Let’s Encrypt has improved how we manage Online Certificate Status Protocol (OCSP) responses by deploying Redis and generating responses on-demand rather than pre-generating them, making us more reliable than ever.
About OCSP Responses
OCSP is used to communicate the revocation status of TLS certificates. When an ACME agent signs a request to revoke a certificate, our Let’s Encrypt Certificate Authority (CA) verifies whether or not the request is authorized and if it is, we begin publishing a ‘revoked’ OCSP response for that certificate. Each time a relying party, such as a browser, visits a domain with a Let’s Encrypt certificate, they can request information about whether the certificate has been revoked and we serve a reply containing ‘good’ or ‘revoked’, signed by our CA, which we call an OCSP response.
An Enormous OCSP Response Load: 100,000 Every Second
Let’s Encrypt currently serves over 300 million domains, which means we receive an enormous number of certificate revocation status requests — fielding around 100,000 OCSP responses every second!
Normally 98-99% of our OCSP responses are handled by our Content Delivery Network (CDN). But there are times when our CDN has an issue resulting in Let’s Encrypt being required to directly accept a larger number of requests. Historically, we could effectively respond to a maximum of 6% of our OCSP response traffic on our own. Should the need arise for us to accept much higher than that, some of our systems might begin to take too long to return results, return significant numbers of errors, or even stop accepting new requests. Not an ideal situation for us, or the Internet.
Our inability to serve OCSP responses during an issue with one of our CDNs could result in a slowdown in users' browsing speed or not being able to connect to a website — or worse, Internet users unintentionally visiting domains for which a certificate has been revoked. Browsers react differently to unresponsive OCSP, but one thing was clear, our systems needed to handle these occasions much better.
Increasing our Reliability
After working on this throughout most of 2022, our engineers have dramatically improved our ability to independently serve OCSP responses. We did that by deploying Redis as an in-memory caching layer that helps protect our database by absorbing traffic spikes, whether due to CDN issues or our own actions, such as CDN cache clearing.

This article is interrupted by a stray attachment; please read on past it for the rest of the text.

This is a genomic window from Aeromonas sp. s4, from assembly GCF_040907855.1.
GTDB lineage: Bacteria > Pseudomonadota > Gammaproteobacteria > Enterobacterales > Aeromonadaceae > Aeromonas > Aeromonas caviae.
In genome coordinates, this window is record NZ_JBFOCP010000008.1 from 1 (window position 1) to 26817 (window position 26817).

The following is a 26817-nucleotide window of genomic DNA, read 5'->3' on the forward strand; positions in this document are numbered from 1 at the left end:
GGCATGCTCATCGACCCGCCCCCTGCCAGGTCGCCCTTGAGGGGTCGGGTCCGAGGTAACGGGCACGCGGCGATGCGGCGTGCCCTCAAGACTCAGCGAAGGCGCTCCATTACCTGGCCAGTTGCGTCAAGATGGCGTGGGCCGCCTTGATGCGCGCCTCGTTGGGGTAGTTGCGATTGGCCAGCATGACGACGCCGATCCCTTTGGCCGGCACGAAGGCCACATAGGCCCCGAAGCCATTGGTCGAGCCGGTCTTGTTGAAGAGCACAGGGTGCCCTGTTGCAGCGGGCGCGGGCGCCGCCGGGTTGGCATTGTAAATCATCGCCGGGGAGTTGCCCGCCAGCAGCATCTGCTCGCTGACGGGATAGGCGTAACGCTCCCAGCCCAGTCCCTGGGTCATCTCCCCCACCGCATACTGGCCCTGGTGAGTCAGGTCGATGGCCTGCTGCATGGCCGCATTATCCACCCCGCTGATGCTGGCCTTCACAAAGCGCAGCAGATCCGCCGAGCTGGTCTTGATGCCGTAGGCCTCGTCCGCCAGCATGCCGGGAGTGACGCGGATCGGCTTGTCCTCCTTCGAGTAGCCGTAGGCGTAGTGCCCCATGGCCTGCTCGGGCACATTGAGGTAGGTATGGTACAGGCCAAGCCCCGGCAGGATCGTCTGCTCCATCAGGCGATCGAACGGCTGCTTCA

Pivot in Design
Our team developed a system architecture design to organize/change all of the various interconnected systems needed to make Redis trusted to serve our OCSP responses. Amidst the fervor of developing this design, our engineers identified a resource we could depend upon more heavily to simplify the overall architecture and still realize incredible reliability gains. Rather than pre-signing OCSP status responses at regular intervals, storing the results in a relational database, and asking Redis to keep copies—we could keep simple but authoritative certificate status information in our database. We could then leverage fast, concurrent signing power from our HSMs to Just-in-Time sign a fresh OCSP response, cache it in Redis, and return it to the requester. Thanks to this, the demands on the relational database became much lighter (especially total table-writes and write-contention), the speed was impressive, and Redis wasn’t holding anything that couldn’t be (very very quickly) regenerated.
Testing our Systems
The first test was to directly accept 1/16 of the requests by dropping a segment of our CDN cache. In that initial test we handled ~12,500 requests per second. Successive tests ratcheted up to 1/8th CDN cache drop, then 1/4th, then 1/2, then a 100% cache drop. With each ratcheting up of the test load we were able to monitor and glean insights as to how our deployment could handle the traffic. In the final test of 100% of requests, our systems remained responsive. This means that if we experience a spike in the number of OCSP responses we need to accept moving forward, we are equipped to handle them, dramatically reducing the risks to Internet users.
Supporting Let’s Encrypt
As a project of the Internet Security Research Group (ISRG), 100% of our funding comes from contributions from our community of users and supporters. We depend on their support in order to provide our public benefit services. If your company or organization would like to sponsor Let’s Encrypt please email us at firstname.lastname@example.org. If you can support us with a donation, we ask that you make an individual contribution.